The impacts of climate change on vulnerable neighbourhoods can exacerbate sexual and gender-based violence. For example, because of their gender roles, women and girls who have to walk longer distances to collect water or wood are more at risk of exposure to rape and robbery (Horton, 2012). Sexual violence also occurs in Bangladesh, which also increases the amount of sexual violence against women in some areas. It was revealed that male shrimp labourers are generally from outside the local area and are considered the main reason for the increase in sexual violence (Patwary, 2011).

These facts show that the climate and human security crises are inextricably linked to variations in gender and place. Thus, given that women in developing countries are expected to experience significant climate change impacts, understanding the extent of climate change impacts in the global South is particularly important.


As Maathai (2008) argues, women in the global South are, on average, more vulnerable to environmental impacts, not only because they do not have the resources to adjust to climate change but also because they do not live in states or regions that can have specific resources. Those privileged – such as those from Northern countries – are less likely to be affected by climate change, as they have the means to adapt. Overall, gender remains marginalised in conflict and climate research. Following the discussion in this article, a gender perspective is urgently needed to understand the complex linkages between climate change and conflict, in line with Cockburn’s (2010) argument that gender relations are an “intrinsic, interwoven and inescapable part” of conflict analysis. It is important to consider women’s different experiences and knowledge to minimise conflict and build a more equitable global society resilient to climate change.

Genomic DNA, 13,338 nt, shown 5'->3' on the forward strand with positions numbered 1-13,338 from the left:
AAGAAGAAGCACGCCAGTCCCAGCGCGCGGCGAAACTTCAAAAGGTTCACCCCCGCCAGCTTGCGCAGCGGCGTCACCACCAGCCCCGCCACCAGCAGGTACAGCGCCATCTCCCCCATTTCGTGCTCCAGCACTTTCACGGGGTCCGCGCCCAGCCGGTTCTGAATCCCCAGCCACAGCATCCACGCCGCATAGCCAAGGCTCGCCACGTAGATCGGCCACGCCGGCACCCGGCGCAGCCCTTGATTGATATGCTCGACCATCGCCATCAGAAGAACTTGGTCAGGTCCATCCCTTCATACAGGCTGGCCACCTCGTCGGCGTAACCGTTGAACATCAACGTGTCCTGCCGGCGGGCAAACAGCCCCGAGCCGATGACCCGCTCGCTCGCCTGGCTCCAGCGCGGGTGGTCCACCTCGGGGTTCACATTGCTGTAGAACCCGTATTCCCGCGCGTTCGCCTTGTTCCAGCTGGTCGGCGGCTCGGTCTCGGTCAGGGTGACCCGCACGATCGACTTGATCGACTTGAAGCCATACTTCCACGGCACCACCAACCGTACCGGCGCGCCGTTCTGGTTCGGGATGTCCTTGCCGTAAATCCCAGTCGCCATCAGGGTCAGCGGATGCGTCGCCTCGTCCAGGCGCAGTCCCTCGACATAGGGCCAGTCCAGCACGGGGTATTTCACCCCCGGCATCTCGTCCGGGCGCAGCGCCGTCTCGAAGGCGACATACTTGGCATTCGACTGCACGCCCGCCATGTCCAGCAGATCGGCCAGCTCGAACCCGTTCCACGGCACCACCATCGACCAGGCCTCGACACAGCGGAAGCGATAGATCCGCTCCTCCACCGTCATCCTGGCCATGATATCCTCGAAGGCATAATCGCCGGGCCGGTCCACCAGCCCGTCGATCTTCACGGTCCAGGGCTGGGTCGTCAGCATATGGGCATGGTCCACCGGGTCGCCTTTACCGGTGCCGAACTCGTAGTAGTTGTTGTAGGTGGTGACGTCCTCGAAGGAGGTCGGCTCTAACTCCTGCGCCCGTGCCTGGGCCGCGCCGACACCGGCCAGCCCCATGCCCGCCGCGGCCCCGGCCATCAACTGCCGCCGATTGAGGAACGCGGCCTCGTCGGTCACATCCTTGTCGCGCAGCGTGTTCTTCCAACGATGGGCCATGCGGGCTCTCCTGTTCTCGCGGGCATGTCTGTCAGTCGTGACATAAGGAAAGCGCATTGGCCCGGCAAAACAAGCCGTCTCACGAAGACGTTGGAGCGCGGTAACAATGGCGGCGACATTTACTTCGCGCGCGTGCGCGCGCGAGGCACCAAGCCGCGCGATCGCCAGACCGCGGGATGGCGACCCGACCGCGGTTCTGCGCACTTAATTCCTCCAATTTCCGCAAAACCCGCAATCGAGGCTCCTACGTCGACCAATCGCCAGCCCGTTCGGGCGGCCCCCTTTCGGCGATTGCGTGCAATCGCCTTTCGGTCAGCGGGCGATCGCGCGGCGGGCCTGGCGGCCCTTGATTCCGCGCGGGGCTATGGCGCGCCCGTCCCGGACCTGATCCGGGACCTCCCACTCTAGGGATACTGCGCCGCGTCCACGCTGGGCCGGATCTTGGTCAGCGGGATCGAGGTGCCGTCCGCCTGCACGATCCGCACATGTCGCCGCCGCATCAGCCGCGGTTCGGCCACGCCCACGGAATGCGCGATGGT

Laila Hanifah
Laila Hanifah
Graduate student of International Relations at Universitas Gadjah Mada, Indonesia. Interested in gender and international politics; women, peace, and security; and peace studies. Engaged in activism as Head of the Women's Department of the Central Board of the Muhammadiyah Student Association 2021-2023.